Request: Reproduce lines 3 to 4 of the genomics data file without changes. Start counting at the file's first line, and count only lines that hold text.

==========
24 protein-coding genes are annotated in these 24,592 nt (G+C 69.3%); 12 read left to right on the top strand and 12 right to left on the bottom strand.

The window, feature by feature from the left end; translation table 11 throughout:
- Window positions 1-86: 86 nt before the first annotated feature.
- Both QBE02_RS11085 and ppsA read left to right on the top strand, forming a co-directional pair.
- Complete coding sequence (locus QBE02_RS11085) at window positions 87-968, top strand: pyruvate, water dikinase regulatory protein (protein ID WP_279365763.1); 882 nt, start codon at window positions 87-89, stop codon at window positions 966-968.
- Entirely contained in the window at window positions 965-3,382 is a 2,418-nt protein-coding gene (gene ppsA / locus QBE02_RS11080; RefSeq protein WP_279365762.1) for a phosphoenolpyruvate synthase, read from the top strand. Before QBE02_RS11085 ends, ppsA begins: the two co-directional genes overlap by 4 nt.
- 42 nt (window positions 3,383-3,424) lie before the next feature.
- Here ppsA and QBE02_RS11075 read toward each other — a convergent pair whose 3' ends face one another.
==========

- Window positions 1-86: 86 nt before the first annotated feature.
- Both QBE02_RS11085 and ppsA read left to right on the top strand, forming a co-directional pair.